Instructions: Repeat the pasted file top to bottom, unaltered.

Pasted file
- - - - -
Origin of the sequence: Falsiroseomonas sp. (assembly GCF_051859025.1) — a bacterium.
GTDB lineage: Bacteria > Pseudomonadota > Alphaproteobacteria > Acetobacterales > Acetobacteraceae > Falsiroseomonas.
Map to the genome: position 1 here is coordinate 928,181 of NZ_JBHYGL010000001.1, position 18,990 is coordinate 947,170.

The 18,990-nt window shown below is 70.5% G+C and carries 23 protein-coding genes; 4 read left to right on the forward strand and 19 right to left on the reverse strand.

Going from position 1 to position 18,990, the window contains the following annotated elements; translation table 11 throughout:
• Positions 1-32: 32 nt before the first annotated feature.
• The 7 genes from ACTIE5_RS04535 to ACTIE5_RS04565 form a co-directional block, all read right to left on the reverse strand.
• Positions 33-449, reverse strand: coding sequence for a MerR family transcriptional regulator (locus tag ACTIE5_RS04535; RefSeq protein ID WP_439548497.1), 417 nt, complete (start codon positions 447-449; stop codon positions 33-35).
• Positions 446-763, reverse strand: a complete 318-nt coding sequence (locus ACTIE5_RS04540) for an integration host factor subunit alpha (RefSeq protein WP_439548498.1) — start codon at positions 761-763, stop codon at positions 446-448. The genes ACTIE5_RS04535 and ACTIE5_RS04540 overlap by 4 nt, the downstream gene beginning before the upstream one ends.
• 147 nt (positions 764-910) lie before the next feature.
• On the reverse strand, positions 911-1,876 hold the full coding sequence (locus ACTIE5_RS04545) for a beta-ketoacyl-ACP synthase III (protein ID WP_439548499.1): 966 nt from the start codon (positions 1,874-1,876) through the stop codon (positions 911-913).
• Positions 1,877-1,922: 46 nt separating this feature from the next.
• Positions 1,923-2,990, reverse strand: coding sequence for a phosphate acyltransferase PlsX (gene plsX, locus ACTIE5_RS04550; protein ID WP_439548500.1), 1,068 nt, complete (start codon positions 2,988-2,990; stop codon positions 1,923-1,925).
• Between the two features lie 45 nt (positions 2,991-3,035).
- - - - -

Origin of the sequence: Falsiroseomonas sp. (assembly GCF_051859025.1) — a bacterium.
GTDB lineage: Bacteria > Pseudomonadota > Alphaproteobacteria > Acetobacterales > Acetobacteraceae > Falsiroseomonas.
Map to the genome: position 1 here is coordinate 928,181 of NZ_JBHYGL010000001.1, position 18,990 is coordinate 947,170.

The 18,990-nt window shown below is 70.5% G+C and carries 23 protein-coding genes; 4 read left to right on the forward strand and 19 right to left on the reverse strand.

Going from position 1 to position 18,990, the window contains the following annotated elements; translation table 11 throughout:
• Positions 1-32: 32 nt before the first annotated feature.
• The 7 genes from ACTIE5_RS04535 to ACTIE5_RS04565 form a co-directional block, all read right to left on the reverse strand.
• Positions 33-449, reverse strand: coding sequence for a MerR family transcriptional regulator (locus tag ACTIE5_RS04535; RefSeq protein ID WP_439548497.1), 417 nt, complete (start codon positions 447-449; stop codon positions 33-35).
• Positions 446-763, reverse strand: a complete 318-nt coding sequence (locus ACTIE5_RS04540) for an integration host factor subunit alpha (RefSeq protein WP_439548498.1) — start codon at positions 761-763, stop codon at positions 446-448. The genes ACTIE5_RS04535 and ACTIE5_RS04540 overlap by 4 nt, the downstream gene beginning before the upstream one ends.
• 147 nt (positions 764-910) lie before the next feature.
• On the reverse strand, positions 911-1,876 hold the full coding sequence (locus ACTIE5_RS04545) for a beta-ketoacyl-ACP synthase III (protein ID WP_439548499.1): 966 nt from the start codon (positions 1,874-1,876) through the stop codon (positions 911-913).
• Positions 1,877-1,922: 46 nt separating this feature from the next.
• Positions 1,923-2,990, reverse strand: coding sequence for a phosphate acyltransferase PlsX (gene plsX, locus ACTIE5_RS04550; protein ID WP_439548500.1), 1,068 nt, complete (start codon positions 2,988-2,990; stop codon positions 1,923-1,925).
• Between the two features lie 45 nt (positions 2,991-3,035).